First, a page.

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mail us tiny 20 Correspondence relating to development plans should go to: developmentplans@gov.scot

telephone tiny 20 Carrie Thomson  0131 244 7529

telephone tiny 20 Robin Campbell  0131 244 0626

telephone tiny 20 Simon Pallant       0131 244 7761

Area 2-H (South)
Planning & Architecture Division,
The Scottish Government
Victoria Quay

Key Documents

Local Development Planning

Local Development Plans (LDPs) provide the vision for how communities will grow and develop in the future. The intention is that they provide certainty for communities and investors alike about where development should take place and where it should not and the supporting infrastructure required for growth.

The Process

Process Flowchart

Evidence Base

Information gathering and analysis should serve efficient high quality plan-making. Authorities should therefore take a proportionate approach and consider what is required, and where scarce resources can best be spent, to inform the particular issues being addressed in the plan. Evidence should be presented in a form that can be readily understood.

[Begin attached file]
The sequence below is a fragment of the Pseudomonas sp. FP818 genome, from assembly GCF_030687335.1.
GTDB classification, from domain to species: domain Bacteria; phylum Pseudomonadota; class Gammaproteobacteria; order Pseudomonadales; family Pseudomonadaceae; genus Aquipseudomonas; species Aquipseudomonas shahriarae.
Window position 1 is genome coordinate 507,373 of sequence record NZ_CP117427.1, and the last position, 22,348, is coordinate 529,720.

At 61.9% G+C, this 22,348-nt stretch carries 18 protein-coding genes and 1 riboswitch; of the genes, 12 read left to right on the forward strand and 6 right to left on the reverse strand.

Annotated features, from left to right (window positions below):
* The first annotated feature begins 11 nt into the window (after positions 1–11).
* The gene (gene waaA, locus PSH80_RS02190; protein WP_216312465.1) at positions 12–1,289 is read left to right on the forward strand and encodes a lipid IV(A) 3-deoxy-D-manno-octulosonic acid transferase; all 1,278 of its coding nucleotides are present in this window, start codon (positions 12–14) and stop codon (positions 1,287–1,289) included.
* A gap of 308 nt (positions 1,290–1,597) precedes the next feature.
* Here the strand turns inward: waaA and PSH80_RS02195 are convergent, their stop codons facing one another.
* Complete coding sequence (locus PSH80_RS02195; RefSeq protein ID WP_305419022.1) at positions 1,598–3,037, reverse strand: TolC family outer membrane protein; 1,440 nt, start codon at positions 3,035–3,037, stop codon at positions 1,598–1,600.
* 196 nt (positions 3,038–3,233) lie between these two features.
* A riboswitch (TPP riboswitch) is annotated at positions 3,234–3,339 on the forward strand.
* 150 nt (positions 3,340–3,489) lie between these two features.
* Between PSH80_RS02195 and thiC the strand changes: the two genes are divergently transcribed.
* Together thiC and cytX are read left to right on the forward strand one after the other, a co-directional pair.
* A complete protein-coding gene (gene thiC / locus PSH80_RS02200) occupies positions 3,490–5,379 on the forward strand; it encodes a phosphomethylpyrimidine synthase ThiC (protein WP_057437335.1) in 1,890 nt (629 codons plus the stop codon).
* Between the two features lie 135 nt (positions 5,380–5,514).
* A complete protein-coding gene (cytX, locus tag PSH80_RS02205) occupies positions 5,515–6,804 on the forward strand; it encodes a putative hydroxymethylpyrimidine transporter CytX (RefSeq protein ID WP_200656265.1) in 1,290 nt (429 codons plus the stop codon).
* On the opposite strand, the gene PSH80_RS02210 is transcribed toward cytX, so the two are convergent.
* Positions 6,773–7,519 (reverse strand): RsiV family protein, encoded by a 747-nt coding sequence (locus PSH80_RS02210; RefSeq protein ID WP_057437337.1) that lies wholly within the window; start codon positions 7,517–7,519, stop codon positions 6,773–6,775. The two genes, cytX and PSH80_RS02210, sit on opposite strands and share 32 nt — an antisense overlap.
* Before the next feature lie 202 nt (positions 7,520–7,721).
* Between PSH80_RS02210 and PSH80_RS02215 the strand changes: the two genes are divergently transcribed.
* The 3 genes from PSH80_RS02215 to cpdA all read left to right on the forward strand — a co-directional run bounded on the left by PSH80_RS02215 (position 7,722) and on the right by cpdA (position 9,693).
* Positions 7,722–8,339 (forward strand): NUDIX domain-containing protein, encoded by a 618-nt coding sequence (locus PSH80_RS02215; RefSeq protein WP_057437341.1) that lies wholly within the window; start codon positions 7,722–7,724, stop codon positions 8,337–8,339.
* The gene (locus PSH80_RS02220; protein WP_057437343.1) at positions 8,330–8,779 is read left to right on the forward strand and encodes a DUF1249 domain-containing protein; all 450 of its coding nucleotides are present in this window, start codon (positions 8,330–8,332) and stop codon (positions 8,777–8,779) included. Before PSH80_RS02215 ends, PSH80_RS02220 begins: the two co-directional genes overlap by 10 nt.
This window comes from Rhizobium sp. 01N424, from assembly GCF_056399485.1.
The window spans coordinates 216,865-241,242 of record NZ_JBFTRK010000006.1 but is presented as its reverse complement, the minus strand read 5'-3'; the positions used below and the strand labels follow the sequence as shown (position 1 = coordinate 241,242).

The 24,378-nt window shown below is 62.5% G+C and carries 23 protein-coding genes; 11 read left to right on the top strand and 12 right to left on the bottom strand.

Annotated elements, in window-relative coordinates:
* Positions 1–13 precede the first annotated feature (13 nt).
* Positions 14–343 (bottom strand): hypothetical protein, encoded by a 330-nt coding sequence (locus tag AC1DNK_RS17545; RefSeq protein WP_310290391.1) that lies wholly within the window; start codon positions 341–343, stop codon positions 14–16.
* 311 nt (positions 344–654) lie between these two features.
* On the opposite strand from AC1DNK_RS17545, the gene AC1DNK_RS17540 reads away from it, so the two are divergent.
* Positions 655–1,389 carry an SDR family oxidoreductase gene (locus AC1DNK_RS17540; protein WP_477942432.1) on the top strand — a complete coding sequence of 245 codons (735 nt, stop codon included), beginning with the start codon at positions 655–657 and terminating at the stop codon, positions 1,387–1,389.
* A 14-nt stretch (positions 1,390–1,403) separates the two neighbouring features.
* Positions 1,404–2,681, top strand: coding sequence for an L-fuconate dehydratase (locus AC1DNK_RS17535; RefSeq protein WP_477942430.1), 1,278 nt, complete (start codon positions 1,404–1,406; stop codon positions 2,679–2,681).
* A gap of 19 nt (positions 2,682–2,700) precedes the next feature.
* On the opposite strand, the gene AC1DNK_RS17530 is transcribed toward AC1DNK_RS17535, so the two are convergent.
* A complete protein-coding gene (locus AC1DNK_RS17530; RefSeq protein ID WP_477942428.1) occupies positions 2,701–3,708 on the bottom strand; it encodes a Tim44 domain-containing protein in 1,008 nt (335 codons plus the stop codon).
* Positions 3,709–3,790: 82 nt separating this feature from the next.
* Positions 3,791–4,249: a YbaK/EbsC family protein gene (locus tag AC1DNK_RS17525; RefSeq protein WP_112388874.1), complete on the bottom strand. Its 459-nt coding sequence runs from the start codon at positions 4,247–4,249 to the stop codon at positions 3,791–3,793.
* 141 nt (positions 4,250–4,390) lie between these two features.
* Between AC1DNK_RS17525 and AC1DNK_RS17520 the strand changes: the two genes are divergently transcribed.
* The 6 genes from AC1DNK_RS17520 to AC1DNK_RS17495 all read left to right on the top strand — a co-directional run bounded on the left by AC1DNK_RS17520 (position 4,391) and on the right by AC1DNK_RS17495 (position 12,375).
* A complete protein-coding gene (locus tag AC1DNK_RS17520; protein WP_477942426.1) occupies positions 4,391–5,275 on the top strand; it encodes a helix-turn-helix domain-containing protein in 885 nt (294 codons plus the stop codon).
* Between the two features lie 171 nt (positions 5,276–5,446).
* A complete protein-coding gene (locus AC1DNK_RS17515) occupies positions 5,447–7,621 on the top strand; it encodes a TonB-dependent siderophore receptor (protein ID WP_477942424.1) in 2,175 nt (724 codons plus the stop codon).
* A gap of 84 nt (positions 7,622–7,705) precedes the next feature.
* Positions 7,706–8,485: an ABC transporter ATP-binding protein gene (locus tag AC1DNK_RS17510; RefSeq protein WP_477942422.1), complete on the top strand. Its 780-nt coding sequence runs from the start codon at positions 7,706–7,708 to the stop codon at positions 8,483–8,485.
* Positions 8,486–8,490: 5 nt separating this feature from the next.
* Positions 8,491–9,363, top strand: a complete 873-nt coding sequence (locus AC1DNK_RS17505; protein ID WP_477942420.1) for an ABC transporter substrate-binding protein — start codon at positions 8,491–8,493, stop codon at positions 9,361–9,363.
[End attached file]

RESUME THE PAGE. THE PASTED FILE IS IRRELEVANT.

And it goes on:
Main Issues Reports (MIRs)

Main issues reports are key documents in terms of front-loading effective engagement on the plan. They are the principal opportunity within the plan preparation process for productively consulting stakeholders on the content of the plan and for involving the wider public. Main issues reports are not draft versions of the plan, but should concentrate on the key changes that have occurred since the previous plan and on the authority's big ideas for future development. They should identify a preferred option and reasonable alternatives, and be informed by a sound evidence base. MIRs are also important for aligning development planning with Strategic Environmental Assessment.

Proposed Plans

Having had regard to the representations received on the main issues report, section 18 of the Act requires the planning authority to prepare and publish a proposed plan. Scottish Ministers expect the proposed plan to represent the planning authority's settled view as to what the final adopted content of the plan should be. Increasingly we want development plans to be about place and people rather than policy compendia.

Plans need to be clear and accessible to all stakeholders.